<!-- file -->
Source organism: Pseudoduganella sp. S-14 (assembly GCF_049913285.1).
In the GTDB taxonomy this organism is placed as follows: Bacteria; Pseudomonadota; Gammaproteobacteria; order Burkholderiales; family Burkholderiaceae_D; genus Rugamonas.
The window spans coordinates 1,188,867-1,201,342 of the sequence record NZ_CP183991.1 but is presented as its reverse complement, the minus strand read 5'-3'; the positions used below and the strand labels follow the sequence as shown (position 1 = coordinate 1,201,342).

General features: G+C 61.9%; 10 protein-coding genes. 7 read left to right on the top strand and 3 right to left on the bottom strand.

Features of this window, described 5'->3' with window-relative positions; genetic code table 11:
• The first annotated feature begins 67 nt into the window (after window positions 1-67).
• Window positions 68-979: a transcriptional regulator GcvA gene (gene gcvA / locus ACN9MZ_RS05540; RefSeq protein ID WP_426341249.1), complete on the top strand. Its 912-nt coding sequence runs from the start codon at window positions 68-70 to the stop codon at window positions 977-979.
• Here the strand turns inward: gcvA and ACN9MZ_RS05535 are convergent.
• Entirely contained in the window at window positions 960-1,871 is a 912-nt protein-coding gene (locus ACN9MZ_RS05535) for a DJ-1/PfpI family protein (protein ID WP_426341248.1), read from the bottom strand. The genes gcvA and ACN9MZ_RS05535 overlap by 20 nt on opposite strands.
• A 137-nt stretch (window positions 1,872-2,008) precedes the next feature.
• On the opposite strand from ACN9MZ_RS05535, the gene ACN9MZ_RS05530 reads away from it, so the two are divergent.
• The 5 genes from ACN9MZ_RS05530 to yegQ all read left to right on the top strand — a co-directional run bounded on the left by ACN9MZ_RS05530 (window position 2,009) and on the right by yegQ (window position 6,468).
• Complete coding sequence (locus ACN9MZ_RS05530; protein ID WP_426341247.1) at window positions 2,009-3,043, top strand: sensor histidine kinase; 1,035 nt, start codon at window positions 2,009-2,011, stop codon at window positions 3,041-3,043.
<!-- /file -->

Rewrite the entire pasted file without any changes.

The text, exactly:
Source organism: Pseudoduganella sp. S-14 (assembly GCF_049913285.1).
In the GTDB taxonomy this organism is placed as follows: Bacteria; Pseudomonadota; Gammaproteobacteria; order Burkholderiales; family Burkholderiaceae_D; genus Rugamonas.
The window spans coordinates 1,188,867-1,201,342 of the sequence record NZ_CP183991.1 but is presented as its reverse complement, the minus strand read 5'-3'; the positions used below and the strand labels follow the sequence as shown (position 1 = coordinate 1,201,342).

General features: G+C 61.9%; 10 protein-coding genes. 7 read left to right on the top strand and 3 right to left on the bottom strand.

Features of this window, described 5'->3' with window-relative positions; genetic code table 11:
• The first annotated feature begins 67 nt into the window (after window positions 1-67).
• Window positions 68-979: a transcriptional regulator GcvA gene (gene gcvA / locus ACN9MZ_RS05540; RefSeq protein ID WP_426341249.1), complete on the top strand. Its 912-nt coding sequence runs from the start codon at window positions 68-70 to the stop codon at window positions 977-979.
• Here the strand turns inward: gcvA and ACN9MZ_RS05535 are convergent.
• Entirely contained in the window at window positions 960-1,871 is a 912-nt protein-coding gene (locus ACN9MZ_RS05535) for a DJ-1/PfpI family protein (protein ID WP_426341248.1), read from the bottom strand. The genes gcvA and ACN9MZ_RS05535 overlap by 20 nt on opposite strands.
• A 137-nt stretch (window positions 1,872-2,008) precedes the next feature.
• On the opposite strand from ACN9MZ_RS05535, the gene ACN9MZ_RS05530 reads away from it, so the two are divergent.
• The 5 genes from ACN9MZ_RS05530 to yegQ all read left to right on the top strand — a co-directional run bounded on the left by ACN9MZ_RS05530 (window position 2,009) and on the right by yegQ (window position 6,468).
• Complete coding sequence (locus ACN9MZ_RS05530; protein ID WP_426341247.1) at window positions 2,009-3,043, top strand: sensor histidine kinase; 1,035 nt, start codon at window positions 2,009-2,011, stop codon at window positions 3,041-3,043.